Wednesday, February 20, 2008

It's such a beautiful day

            It began just as I was walking out of my dorm to go to class. There’s a building next door that is in the process of being gutted and torn down. The windows are all gone and random chunks of metal, concrete, and other debris piled all over the fenced in construction area. A wrecking ball suspends from a thick cable attached to a giant crane. Somehow, the destruction strikes me as beautiful. In a few months time, a brand new building will stand in its place, but the pure, perfect new building cannot hold to the old building whose guts and inner soul are wretched from inside. Its heart is on the ground. Beauty.

            Across from the building, there is a white stone bench, its blank backside facing the sidewalk. On Valentine’s Day, a beautiful four-line love poem filled the backside of the bench. Today, two maintenance workers sat in the bench, one leg crossed over the other and their arms folded behind their necks. A plastic tub of white paint and a paint roller in a small tin tray sat against one of the corners of the bench. The love poem was gone. But still, the scene was beautiful.

            The entire day was like this. At every given moment, I found something beautiful in the situation. On a delivery, I held the door open for a man wheeling several boxes outside to his delivery truck. I didn’t get a tip from the lady I delivered to, but it was okay. I got a “tip” in another way—by making someone else’s day a little bit easier.

I also took a delivery to a woman who worked in a small counseling center out of a refurbished house. She was blind. She held a job, could operate a phone, read a credit card number (or at least have it memorized), sign her name, all without being able to see and visualize anything, and she looked pretty to top it off. She didn’t let a handicap hinder her from living life to the fullest. She inspired me. Sometimes, I try to find excuses as to why I can or couldn’t do something, but here is this woman who could so easily use the lack of sight to have life handed to her, but instead she challenges herself to overcome it. Beauty.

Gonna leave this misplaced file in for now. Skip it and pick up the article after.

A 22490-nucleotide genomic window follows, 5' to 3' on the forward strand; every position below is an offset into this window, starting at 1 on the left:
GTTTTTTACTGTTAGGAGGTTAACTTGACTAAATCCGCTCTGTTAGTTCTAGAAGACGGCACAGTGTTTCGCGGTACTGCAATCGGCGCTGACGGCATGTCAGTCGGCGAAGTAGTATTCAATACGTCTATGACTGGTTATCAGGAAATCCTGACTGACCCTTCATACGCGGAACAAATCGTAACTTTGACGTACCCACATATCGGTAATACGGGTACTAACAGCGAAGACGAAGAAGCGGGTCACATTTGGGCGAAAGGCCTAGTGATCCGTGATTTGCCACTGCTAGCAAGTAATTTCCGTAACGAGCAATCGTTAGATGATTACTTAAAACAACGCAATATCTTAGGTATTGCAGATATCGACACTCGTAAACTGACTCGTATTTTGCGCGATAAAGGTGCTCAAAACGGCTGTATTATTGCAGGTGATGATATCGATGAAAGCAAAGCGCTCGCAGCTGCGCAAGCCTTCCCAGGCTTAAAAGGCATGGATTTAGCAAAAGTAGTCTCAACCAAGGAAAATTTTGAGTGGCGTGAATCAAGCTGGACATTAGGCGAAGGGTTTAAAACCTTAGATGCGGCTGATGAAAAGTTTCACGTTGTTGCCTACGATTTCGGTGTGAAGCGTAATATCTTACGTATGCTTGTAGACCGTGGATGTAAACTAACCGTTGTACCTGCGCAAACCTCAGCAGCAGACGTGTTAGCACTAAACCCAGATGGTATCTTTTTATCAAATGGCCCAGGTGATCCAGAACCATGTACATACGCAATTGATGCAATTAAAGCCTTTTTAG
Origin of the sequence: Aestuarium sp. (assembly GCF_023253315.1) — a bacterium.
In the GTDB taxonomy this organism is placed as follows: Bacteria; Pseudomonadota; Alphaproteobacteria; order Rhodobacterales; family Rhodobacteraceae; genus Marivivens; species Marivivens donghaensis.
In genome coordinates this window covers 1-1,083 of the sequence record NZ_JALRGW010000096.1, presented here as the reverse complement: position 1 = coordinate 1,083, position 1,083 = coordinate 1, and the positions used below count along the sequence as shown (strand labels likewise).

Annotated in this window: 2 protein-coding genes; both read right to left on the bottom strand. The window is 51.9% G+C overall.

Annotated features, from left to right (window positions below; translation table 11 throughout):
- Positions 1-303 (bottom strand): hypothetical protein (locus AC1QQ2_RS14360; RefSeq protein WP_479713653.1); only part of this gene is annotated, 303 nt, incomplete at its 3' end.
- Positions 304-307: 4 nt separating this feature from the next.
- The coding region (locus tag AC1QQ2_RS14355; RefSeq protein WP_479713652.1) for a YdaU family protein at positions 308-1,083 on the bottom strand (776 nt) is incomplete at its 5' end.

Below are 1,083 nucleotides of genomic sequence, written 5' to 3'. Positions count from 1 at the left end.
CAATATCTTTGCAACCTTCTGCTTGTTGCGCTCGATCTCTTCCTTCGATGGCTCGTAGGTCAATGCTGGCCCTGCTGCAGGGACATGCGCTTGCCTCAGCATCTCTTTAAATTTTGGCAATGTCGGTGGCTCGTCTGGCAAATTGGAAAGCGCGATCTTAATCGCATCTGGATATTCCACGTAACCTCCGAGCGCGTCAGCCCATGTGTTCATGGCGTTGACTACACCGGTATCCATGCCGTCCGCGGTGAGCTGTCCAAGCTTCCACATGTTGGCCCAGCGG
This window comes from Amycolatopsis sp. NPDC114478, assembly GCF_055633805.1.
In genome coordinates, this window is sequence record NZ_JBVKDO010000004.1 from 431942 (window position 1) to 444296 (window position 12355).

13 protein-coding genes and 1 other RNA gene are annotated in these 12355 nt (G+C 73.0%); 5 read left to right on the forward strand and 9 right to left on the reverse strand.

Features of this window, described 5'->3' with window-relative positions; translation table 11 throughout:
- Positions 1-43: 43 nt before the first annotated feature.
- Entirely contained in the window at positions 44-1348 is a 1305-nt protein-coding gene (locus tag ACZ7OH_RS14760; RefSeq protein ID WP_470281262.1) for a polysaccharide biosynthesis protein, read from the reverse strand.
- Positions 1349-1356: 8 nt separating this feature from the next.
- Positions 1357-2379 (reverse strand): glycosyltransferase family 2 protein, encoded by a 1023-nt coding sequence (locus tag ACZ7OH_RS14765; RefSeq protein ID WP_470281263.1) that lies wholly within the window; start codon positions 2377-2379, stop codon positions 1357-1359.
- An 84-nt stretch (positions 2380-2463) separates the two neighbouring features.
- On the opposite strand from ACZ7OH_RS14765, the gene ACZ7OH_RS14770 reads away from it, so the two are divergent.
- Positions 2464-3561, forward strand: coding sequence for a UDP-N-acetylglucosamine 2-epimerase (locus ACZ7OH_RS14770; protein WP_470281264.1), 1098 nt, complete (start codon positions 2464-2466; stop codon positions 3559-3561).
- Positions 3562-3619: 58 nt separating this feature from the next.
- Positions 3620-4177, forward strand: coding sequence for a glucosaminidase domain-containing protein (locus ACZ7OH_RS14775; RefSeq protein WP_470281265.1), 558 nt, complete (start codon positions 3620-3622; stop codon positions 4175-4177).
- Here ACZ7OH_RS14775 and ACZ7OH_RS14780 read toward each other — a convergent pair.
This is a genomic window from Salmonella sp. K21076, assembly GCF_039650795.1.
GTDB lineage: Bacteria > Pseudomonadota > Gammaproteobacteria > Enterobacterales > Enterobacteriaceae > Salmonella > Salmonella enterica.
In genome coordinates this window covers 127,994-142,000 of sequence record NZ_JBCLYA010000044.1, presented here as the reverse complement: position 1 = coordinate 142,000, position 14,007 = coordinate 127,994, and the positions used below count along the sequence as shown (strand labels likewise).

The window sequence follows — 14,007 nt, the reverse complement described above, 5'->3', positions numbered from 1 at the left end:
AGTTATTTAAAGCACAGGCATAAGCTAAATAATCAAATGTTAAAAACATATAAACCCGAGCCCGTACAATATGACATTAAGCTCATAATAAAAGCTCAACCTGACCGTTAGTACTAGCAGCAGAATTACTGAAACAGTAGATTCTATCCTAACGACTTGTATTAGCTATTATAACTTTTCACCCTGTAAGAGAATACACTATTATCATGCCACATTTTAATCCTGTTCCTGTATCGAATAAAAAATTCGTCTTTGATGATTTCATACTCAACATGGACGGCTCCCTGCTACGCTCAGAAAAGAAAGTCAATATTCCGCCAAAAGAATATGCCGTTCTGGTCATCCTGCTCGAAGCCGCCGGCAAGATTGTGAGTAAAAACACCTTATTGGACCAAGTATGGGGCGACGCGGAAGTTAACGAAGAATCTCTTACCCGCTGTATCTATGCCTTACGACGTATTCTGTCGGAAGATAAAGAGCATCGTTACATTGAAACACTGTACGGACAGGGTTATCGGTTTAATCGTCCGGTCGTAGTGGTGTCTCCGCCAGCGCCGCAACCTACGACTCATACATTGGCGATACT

I drove with my windows down and pleasant music playing.

I slowed down so people could get over a lane our pull out of a parking spot.

I talked with a stranger on the way to class, I don’t even remember what about, but it began by my holding the door open for her.

Small flaws did not bother me—when a lady at a stop sign went ahead of me though I had the right of way, or when I could’ve sworn I’d made more tips than I went home with. My boss snapped at me for something, I winced, but was long forgotten by the time I was back in my car on my way to another delivery. All these little things, my little attempts to find something positive and beautiful in everything I encountered—all made my day, in itself, beautiful.

If I could choose my own heaven, the place and things my soul would do after departing my body, I would become a little fairy who puts dollar bills in people’s pockets or moves their keys to an obvious place where they can easily be found. Sort of like a fairy godmother, I suppose. I would make each day like today—full of beauty and creating happiness.

Days like these are the epitome of my soul’s existence. Today was the state of mind, the peaceful easy feeling, that I aim to achieve every day. For everyone I interacted with today, you are loved and you are beautiful :D

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